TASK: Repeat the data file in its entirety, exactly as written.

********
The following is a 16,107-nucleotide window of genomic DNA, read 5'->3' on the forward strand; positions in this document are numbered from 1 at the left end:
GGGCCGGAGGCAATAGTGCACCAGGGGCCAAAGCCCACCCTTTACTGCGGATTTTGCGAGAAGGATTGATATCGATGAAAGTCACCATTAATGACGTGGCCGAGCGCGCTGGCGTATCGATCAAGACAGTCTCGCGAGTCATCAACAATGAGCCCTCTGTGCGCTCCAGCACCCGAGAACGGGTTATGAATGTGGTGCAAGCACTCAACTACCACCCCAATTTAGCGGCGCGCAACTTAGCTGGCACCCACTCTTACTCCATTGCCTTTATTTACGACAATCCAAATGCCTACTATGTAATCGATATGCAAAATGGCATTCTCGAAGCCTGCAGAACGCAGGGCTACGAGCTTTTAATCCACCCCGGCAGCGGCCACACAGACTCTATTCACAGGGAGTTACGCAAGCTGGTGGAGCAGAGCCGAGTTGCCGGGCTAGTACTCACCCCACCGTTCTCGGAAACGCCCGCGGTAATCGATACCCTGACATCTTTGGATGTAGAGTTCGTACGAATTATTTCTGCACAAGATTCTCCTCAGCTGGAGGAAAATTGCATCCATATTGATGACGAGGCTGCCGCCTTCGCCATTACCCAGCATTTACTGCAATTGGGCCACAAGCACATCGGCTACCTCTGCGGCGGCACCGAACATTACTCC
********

The following is a 16,107-nucleotide window of genomic DNA, read 5'->3' on the forward strand; positions in this document are numbered from 1 at the left end:
GGGCCGGAGGCAATAGTGCACCAGGGGCCAAAGCCCACCCTTTACTGCGGATTTTGCGAGAAGGATTGATATCGATGAAAGTCACCATTAATGACGTGGCCGAGCGCGCTGGCGTATCGATCAAGACAGTCTCGCGAGTCATCAACAATGAGCCCTCTGTGCGCTCCAGCACCCGAGAACGGGTTATGAATGTGGTGCAAGCACTCAACTACCACCCCAATTTAGCGGCGCGCAACTTAGCTGGCACCCACTCTTACTCCATTGCCTTTATTTACGACAATCCAAATGCCTACTATGTAATCGATATGCAAAATGGCATTCTCGAAGCCTGCAGAACGCAGGGCTACGAGCTTTTAATCCACCCCGGCAGCGGCCACACAGACTCTATTCACAGGGAGTTACGCAAGCTGGTGGAGCAGAGCCGAGTTGCCGGGCTAGTACTCACCCCACCGTTCTCGGAAACGCCCGCGGTAATCGATACCCTGACATCTTTGGATGTAGAGTTCGTACGAATTATTTCTGCACAAGATTCTCCTCAGCTGGAGGAAAATTGCATCCATATTGATGACGAGGCTGCCGCCTTCGCCATTACCCAGCATTTACTGCAATTGGGCCACAAGCACATCGGCTACCTCTGCGGCGGCACCGAACATTACTCC